You began as an unwed mother who had a child at 16 in 1972. What was your parents' reaction to your decision to keep your child?
I don't think I put this in the book, but my parents actually hired a therapist and she sat down with me and said, "I want to help you with this. I've come up with two lists. One of those lists is why you should keep your child and this other list is why you should give your child up for adoption. I think we should examine each of these lists and make a really good decision." So she hands me the "why you should adopt your kid out" list and it's got like a hundred items on it. But the first one is: "Your son will be gay." No, no, it's the '70s: "Your son will be a homosexual."
Are you kidding me?
This is a licensed psychologist! No. 1: Gay. She was hired by my parents to give me a list of horrifying scenarios that would definitively occur, without question. They were proven by science! The list also included: He'll hate you, you'll never get a husband -- that was No. 3. Not one thing on her list came true.
But I knew for months I wasn't going to do it. I just couldn't say it out loud. I didn't tell anyone. And then I was in that hospital, and I just said, "I'm not going to go home without him." And then they said, "Well, then you can't come home."
You describe O Pictures, your music video production company, as "bucolic feminist utopia," run by a bunch of ladies and gays. All of your stories mostly involve you, the producer, and Mary Lambert, your director, bossing these big industry guys around, getting in fights with Joe Jackson, all of that.
My company was really famous for being run either by these fantastic, beautiful girls, or a bunch of big dykes, depending on whether you liked us, were jealous of us, or hated us. That was pretty much how it went down. My peer group -- well, now they all act like they love me and they always respected me -- but in my field, there were probably five companies of merit in the '80s and '90s, and lots that came after. But the big one was Propaganda. We perceived them as the USSR and we were Poland. They were super-big and they brought Polygram in really early for tons of money and they ended up making movies and they kind of folded it into this entertainment magnet. We were more the arty, boutique company.
Were they the ones who staged a fake riot for U2's "Where the Streets Have No Name" video?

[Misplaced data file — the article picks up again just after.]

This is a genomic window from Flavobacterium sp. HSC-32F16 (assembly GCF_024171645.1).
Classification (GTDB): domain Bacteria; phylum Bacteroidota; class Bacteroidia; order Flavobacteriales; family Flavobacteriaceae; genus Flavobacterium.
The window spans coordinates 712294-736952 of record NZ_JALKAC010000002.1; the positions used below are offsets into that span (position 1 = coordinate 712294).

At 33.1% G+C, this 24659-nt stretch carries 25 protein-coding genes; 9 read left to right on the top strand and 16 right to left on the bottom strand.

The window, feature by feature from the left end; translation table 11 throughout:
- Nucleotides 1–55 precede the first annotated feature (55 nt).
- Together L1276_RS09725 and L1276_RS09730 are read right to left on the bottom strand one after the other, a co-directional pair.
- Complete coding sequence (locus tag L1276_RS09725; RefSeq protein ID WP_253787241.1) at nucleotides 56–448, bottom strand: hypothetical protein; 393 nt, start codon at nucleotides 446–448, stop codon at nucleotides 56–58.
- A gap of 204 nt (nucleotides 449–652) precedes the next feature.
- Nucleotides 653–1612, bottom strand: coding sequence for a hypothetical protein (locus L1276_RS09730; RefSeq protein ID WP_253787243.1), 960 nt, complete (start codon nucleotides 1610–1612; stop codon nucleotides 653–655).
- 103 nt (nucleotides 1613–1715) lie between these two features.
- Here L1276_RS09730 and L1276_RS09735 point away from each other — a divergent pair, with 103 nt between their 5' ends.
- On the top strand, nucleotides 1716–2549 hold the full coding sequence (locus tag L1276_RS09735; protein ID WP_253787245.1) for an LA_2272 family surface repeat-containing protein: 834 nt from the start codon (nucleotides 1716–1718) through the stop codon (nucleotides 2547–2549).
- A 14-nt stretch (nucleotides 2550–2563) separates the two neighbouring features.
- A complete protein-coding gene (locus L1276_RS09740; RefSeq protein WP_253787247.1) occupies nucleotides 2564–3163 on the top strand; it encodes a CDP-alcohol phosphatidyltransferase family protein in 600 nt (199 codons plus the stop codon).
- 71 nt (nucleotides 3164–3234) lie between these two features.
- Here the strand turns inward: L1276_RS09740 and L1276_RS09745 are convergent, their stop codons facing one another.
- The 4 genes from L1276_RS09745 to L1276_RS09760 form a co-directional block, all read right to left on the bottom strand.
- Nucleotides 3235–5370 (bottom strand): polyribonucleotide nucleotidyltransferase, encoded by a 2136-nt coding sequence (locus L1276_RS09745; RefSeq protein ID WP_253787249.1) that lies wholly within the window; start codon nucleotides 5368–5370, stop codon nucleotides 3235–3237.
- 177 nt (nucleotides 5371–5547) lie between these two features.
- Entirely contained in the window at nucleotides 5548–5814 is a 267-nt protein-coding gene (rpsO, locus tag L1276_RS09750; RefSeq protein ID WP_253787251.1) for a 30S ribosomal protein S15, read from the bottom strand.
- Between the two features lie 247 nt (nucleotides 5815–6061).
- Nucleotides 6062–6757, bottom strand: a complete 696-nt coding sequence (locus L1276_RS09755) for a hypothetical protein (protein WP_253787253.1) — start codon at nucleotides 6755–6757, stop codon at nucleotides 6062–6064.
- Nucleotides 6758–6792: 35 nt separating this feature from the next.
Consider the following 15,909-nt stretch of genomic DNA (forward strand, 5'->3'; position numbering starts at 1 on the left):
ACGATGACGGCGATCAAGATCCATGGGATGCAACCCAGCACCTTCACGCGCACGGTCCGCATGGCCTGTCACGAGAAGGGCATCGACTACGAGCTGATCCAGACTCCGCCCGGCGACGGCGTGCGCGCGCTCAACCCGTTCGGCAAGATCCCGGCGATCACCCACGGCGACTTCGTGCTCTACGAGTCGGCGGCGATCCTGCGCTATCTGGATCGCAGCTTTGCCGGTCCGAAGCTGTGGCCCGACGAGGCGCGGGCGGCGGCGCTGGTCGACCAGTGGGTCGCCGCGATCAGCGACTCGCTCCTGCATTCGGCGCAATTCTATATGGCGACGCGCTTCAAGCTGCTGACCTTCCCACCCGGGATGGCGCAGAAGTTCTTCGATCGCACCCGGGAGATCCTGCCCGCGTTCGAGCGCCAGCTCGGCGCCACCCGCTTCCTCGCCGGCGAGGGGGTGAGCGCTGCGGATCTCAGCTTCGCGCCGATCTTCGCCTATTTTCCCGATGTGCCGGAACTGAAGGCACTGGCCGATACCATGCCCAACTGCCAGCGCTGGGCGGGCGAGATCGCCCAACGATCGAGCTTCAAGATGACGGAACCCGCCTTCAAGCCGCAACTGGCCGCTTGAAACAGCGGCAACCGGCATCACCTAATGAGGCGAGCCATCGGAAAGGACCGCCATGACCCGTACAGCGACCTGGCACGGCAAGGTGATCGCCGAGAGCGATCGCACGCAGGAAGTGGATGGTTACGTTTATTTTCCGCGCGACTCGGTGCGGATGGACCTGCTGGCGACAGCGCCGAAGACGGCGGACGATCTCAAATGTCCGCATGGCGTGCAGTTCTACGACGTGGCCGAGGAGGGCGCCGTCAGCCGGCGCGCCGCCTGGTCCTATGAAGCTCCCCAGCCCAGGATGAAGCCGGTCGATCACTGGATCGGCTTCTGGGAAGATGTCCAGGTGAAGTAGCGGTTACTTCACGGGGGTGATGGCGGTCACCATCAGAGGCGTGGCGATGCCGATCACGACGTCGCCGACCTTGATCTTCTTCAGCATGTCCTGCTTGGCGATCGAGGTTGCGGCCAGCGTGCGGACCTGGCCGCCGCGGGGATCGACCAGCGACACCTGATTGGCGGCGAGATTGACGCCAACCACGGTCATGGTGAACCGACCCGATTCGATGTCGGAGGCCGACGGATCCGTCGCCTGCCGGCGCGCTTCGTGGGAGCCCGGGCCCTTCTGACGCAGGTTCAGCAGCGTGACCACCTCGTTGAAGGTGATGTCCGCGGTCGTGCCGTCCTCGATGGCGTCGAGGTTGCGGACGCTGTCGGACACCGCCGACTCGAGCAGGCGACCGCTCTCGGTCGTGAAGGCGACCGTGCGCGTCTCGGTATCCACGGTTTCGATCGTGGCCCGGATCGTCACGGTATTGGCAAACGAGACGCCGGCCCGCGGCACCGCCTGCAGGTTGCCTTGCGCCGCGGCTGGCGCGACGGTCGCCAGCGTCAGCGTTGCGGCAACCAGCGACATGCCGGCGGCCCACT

Yes they were. Fuckers.
I've seen VH-1 specials on the making of the U2 video, and everyone is like, "Here come the cops! They're shutting us down!"
"And we had no idea!" They totally planned that. It was a pre-planned riot.
Even though you often seemed grossed out by some of the '80s excess, you write that "Madonna made narcissism look hot." I get the feeling reading this that she is one of the few characters you unabashedly adored.
Oh, beyond. I absolutely love her. I hate the term "empower," because it's so wrongly appropriated by, for example, strippers, but she really did empower me, because she just took power so unapologetically, in my presence, just over and over and over. I had a lot of strength in that world, but she was so powerful. I've never before or since seen anyone like that.
She stabs herself on a cactus and keeps dancing. She jumps from an Olympic high-dive herself, rather than using a stunt double. That sounds like the exact opposite of pop-princessy behavior.
She didn't even flinch, with this giant cactus stuck in her foot. She has the worker ethic. Everything she did with her life, she took everything that could have gone wrong and made it a positive thing. She had an almost scary religious background and she turned it into something positive. She took all the Catholic guilt and turned it into this incredibly rigorous pro-sex liturgy; she turned it into her own religion.
Where do you see that energy now?
I think that musicals are coming back. Watching the success of "Glee" warms the cockles of my heart. It's fascinating for me to see how so many people are able to turn all of that work that we did over the years to create iconography into so much positive energy. That makes me feel really good about the '80s -- because most of it wasn't very well thought out. What really amazes me about that show is how they pull it off. It's at least 30 minutes of really complicated musical moves. I know from experience how long it takes to a do a dance sequence. It takes at least two days. And they have seven days. I don't know how they do it.